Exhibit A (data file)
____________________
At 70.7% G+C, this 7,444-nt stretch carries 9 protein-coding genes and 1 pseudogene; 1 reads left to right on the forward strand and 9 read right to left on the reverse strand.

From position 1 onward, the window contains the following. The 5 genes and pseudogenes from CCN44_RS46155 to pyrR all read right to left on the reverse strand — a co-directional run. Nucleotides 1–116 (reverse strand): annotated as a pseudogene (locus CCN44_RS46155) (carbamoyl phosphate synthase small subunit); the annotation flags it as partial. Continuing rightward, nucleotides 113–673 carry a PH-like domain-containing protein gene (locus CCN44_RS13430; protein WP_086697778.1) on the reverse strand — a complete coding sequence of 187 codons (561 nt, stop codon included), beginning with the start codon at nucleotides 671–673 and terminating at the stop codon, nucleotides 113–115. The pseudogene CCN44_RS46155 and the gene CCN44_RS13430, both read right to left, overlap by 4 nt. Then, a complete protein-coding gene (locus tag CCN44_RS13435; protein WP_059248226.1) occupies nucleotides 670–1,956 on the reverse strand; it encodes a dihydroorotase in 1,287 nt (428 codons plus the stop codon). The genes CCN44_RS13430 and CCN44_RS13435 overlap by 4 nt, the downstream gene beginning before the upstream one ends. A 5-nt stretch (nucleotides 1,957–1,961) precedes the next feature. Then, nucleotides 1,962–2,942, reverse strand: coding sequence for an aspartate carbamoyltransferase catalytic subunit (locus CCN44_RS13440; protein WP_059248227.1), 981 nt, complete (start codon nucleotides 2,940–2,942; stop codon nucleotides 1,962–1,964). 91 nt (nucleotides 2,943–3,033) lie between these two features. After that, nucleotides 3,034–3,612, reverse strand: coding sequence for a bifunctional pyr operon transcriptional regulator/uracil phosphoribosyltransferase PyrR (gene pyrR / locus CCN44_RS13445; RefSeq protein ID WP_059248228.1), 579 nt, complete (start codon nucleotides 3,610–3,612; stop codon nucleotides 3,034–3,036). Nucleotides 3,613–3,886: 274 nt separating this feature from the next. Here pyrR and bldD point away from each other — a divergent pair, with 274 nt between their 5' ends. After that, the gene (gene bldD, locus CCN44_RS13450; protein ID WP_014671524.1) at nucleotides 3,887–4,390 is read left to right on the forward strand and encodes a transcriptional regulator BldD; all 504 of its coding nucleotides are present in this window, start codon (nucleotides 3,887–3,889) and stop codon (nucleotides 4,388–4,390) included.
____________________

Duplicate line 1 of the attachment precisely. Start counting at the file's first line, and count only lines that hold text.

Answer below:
At 70.7% G+C, this 7,444-nt stretch carries 9 protein-coding genes and 1 pseudogene; 1 reads left to right on the forward strand and 9 read right to left on the reverse strand.